Dear Friend of Lit Youngstown,
As we close out our third year, let’s take stock of all the fun we had in 2017.
We opened the year as presenters at the prestigious AWP Writing Conference in Washington D.C. in February. Our panel discussed literary arts outreach into the community, and our co-panelists were other Great Lakes literary arts centers including the Wick Poetry Center in Kent and Literary Cleveland. We talked about our Phenomenal Women:Twelve Youngstown Stories oral history project, and about what a pleasure it was to meet and hear the stories of these women in our community.
The First Wednesday Readers Series helped to put our city on the literary map, bringing in visiting writers and giving our own authors a venue to share their work. Many readings were followed by an open mic, and courageous writers aged twelve to seventy read their poems and stories. We loved our open mic emcees, too!
First Wednesday 2017 featured faculty from The Northeast Ohio Master of Fine Arts, Chatham University and Carlow University, as well as YSU student essayists, and poets and writers from Youngstown, Erie, North Carolina and Tennessee. Nin Andrews read poems inspired by her childhood in Virginia, J. Everett Prewitt read from his novel set in Vietnam, and Lori Jakiela had us laughing at the trials of being a flight attendant.
In April, with many community partners, we hosted nationally recognized food policy author Mark Winne from New Mexico, who gave a reading and led a workshop on nutritious food access in low income neighborhoods.
We were also invited into the community, where we read original work at the Women Artist’s Show at the YWCA, contemporary Scottish poems at Opera Western Reserve’s Highland Fling, and modernist works at the McDonough Museum’s Salon de Fleurus, a recreation of Gertrude Stein’s Parisian salon. In April, we brought Phenomenal Women to Lakeland Community College in Kirtland, where three African-American students performed the staged reading.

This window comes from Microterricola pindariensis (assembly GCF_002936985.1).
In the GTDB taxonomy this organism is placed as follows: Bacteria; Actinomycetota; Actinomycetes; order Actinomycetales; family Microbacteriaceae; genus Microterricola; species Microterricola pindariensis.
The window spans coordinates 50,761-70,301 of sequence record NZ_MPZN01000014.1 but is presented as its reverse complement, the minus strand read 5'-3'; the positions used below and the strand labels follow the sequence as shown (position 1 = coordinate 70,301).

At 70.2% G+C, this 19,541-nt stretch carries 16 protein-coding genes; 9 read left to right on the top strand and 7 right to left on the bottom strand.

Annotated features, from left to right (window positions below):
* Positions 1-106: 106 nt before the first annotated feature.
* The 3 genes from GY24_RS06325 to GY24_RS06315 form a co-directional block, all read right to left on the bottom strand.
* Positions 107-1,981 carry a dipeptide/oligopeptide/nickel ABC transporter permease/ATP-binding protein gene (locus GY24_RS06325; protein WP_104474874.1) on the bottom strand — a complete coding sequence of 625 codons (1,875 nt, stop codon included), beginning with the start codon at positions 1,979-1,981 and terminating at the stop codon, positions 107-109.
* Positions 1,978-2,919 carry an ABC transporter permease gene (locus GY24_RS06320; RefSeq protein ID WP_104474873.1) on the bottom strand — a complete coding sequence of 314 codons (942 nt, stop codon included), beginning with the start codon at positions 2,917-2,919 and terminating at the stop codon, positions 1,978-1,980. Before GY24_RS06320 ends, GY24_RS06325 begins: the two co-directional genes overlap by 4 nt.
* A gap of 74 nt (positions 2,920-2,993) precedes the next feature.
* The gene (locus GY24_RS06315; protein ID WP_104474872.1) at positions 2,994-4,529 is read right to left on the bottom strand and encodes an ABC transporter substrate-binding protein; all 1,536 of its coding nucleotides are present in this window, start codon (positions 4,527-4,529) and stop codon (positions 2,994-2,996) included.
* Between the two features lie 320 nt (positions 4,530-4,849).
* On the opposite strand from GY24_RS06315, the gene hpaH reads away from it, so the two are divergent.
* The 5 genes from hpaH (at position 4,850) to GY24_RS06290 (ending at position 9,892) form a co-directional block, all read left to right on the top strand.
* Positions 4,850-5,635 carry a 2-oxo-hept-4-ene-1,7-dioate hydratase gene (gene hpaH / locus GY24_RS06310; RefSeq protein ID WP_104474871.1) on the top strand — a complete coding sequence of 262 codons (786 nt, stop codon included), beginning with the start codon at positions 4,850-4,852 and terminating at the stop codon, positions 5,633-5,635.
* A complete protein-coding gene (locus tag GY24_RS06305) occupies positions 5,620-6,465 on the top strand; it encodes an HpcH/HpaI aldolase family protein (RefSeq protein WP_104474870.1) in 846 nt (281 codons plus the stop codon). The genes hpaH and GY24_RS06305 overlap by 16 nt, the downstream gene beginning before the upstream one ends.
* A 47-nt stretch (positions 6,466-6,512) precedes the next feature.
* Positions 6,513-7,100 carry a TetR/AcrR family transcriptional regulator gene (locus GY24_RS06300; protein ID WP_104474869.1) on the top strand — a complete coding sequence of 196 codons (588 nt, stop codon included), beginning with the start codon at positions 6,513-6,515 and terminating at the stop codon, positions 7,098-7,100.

For a second year, our collaboration with Selah Dessert Theater, The Strand Project, sold out. This staged production of original dramatic monologues featured many local actors, some new to the stage, performing the work of writers from the Valley and beyond.
Our Food for Thought Book Club completed a food-themed book series and began a series on the American experience, including The Coldest Night by visiting writer Robert Olmstead, about a young American who lies about his age to get into the military, and ends up in the Korean War.
We also offered workshops on writing. Topics included strengthening voice in fiction writing, setting stories in a post-industrial landscape, and editing. This fall, we were invited to teach a series of memoir workshops at the Boardman Library.
Partnering with St. John’s Episcopal Church, the Public Library of Youngstown & the Mahoning Valley, and the McDonough Museum of Art, we kicked off the annual Fall Literary Festival, with a stellar faculty including NEA and Guggenheim fellows Denise Duhamel and Robert Olmstead, Ohioana poet Nin Andrews, poet-editors Susana H. Case and Margo Taft Stever, and beloved local writers Kelly Bancroft and William Soldan.
Highlights of the Festival: The sessions where I could write and/or work on my writing. The fellowship. The cake. The McDonough. The chapel.